Williams said the letter was primarily written by three faculty members: Matthias Ruth, the director of the School of Public Policy and Urban Affairs; Brian Helmuth, a professor in the Department of Marine and Environmental Sciences and the School of Public Policy and Urban Affairs; and Daniel Faber, a professor of sociology.

The letter acknowledged that the university has taken several steps toward environmental sustainability, with professors in almost every field researching climate-related issues and campus becoming more “green” with initiatives to reduce waste and save energy.

“Northeastern is a recognized leader in this area, both in scholarship and in how we operate our campuses,” the university said in a statement. “We appreciate that the open letter from faculty, while encouraging additional action from the university, recognized that Northeastern is ‘already demonstrating leadership in both the academic study and mitigation of climate change.’”

Still, faculty wrote in the letter that the school had a “moral obligation” to pull its endowment from fossil fuels.

“We believe it is wrong to use our endowment to commission the destruction of a hospitable climate for our students, families, alumni and ourselves,” the letter read. “In short, it is inappropriate for Northeastern University to pursue an investment strategy that is contributing to an unlivable planet for its graduates.”

While Northeastern does not currently invest directly in fossil fuels, it keeps investments in commingled funds — predetermined portfolios that invest money in different areas, including the energy sector, The News reported last week.

“Northeastern prides itself on a ‘real-world’ attitude and on a commitment to taking action on serious problems,” Stephen Nathanson, an emeritus professor of philosophy who signed the letter, said in a DivestNU press release. “The university should take this to heart and divest from the fossil fuel industry.”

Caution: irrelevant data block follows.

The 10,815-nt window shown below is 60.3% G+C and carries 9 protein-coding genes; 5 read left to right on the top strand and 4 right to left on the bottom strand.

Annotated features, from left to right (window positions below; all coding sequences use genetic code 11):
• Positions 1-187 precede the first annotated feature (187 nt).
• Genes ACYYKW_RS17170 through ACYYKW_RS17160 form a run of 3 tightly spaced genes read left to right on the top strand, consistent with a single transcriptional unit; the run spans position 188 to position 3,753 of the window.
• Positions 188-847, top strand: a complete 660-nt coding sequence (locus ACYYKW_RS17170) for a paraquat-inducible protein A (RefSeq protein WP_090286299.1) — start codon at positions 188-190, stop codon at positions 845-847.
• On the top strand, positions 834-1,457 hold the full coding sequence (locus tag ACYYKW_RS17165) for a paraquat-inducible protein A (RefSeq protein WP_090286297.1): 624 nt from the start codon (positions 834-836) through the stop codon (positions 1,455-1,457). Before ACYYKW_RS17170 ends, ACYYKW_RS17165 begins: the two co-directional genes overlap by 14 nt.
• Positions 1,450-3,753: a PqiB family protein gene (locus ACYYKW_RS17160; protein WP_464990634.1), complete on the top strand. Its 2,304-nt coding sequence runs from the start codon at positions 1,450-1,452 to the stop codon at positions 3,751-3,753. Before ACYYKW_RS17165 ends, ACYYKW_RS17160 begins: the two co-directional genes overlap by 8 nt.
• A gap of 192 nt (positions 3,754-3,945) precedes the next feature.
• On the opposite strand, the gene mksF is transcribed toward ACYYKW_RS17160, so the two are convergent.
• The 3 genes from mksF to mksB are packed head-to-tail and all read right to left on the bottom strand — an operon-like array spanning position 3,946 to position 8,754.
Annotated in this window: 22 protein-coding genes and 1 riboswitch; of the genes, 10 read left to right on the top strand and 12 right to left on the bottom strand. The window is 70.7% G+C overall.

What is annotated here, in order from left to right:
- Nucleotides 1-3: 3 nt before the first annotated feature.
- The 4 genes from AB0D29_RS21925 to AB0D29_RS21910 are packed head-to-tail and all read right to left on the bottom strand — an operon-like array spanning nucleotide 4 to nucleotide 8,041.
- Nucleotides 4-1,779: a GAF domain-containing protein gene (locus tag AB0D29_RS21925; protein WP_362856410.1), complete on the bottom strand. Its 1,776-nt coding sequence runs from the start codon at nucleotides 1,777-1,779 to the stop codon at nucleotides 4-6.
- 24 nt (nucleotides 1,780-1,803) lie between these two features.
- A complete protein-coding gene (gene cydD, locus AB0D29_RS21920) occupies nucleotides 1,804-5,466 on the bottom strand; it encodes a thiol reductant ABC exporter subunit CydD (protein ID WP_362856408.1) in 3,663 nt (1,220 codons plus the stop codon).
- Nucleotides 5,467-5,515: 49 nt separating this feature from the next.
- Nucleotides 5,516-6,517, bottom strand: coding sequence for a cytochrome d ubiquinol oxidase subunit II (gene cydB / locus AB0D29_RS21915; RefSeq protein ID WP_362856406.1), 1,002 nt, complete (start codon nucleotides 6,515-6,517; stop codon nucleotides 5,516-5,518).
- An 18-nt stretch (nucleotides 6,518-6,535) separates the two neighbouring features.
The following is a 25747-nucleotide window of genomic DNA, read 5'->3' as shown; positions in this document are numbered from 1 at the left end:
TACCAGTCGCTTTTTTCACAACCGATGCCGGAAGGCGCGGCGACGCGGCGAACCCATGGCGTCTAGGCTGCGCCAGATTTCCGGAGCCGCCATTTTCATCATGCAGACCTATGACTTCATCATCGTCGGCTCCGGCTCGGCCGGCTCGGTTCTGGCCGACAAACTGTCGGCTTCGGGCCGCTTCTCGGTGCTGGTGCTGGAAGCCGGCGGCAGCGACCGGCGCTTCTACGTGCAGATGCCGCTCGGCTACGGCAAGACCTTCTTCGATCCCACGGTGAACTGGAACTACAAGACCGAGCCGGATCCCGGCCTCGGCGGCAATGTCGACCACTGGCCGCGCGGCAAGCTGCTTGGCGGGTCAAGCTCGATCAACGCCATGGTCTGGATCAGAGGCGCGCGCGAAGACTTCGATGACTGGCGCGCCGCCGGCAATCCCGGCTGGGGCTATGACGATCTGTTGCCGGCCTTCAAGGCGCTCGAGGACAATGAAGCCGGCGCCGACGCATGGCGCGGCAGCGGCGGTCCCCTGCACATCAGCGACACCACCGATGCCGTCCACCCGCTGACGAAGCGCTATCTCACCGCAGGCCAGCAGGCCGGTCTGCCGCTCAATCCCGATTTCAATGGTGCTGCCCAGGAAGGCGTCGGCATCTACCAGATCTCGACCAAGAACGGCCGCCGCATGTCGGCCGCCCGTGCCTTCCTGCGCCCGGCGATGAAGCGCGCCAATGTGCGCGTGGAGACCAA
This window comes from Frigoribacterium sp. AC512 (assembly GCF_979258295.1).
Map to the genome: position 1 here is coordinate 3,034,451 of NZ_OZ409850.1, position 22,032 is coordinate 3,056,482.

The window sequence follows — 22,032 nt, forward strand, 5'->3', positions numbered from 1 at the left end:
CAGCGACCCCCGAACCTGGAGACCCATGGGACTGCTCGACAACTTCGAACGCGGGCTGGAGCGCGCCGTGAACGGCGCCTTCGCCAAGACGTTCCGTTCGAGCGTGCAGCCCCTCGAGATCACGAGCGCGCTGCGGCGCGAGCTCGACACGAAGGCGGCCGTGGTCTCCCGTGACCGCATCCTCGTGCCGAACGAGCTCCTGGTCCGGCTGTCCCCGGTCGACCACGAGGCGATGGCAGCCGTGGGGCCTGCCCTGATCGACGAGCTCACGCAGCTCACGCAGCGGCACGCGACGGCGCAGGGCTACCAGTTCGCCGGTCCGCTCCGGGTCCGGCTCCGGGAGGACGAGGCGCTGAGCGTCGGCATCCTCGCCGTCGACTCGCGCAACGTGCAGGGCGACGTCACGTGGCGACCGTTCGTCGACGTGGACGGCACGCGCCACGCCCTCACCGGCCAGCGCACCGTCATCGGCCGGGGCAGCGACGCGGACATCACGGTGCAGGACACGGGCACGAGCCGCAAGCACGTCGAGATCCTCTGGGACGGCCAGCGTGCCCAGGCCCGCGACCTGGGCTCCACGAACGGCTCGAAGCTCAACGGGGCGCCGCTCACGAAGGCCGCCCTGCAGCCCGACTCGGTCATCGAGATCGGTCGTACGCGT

Shortly after protesters left Churchill, two Northeastern University Police Department officers removed the signs that DivestNU had hung at the entrance.

Rial Gilligan, a sophomore chemical engineering and physics major, said he has slept in a tent every night on Centennial since DivestNU first set up camp on Monday, Oct. 3.

“If we don’t divest, it means that Northeastern still has a conflict of interest whenever we do climate research,” said Gilligan, who also marched with protesters to Churchill. “It means that we are financially involved, and it means that we are telling the financial market that we still think that they are a good investment.”

In anticipation of the Tuesday meeting with SLT, Williams said he didn’t think there was “too much space” between what DivestNU wants and what administration would be willing to do. DivestNU had requested to meet directly with SLT at its meeting with members of the administration and Student Government Association on Thursday evening, a day prior to the Churchill protest.

“The real question is whether or not [SLT is] willing to accept that climate action requires a conversation about the role that the fossil fuel industry plays in obstructing solutions and driving climate injustice,” Williams said.

Photo by Lauren Scornavacca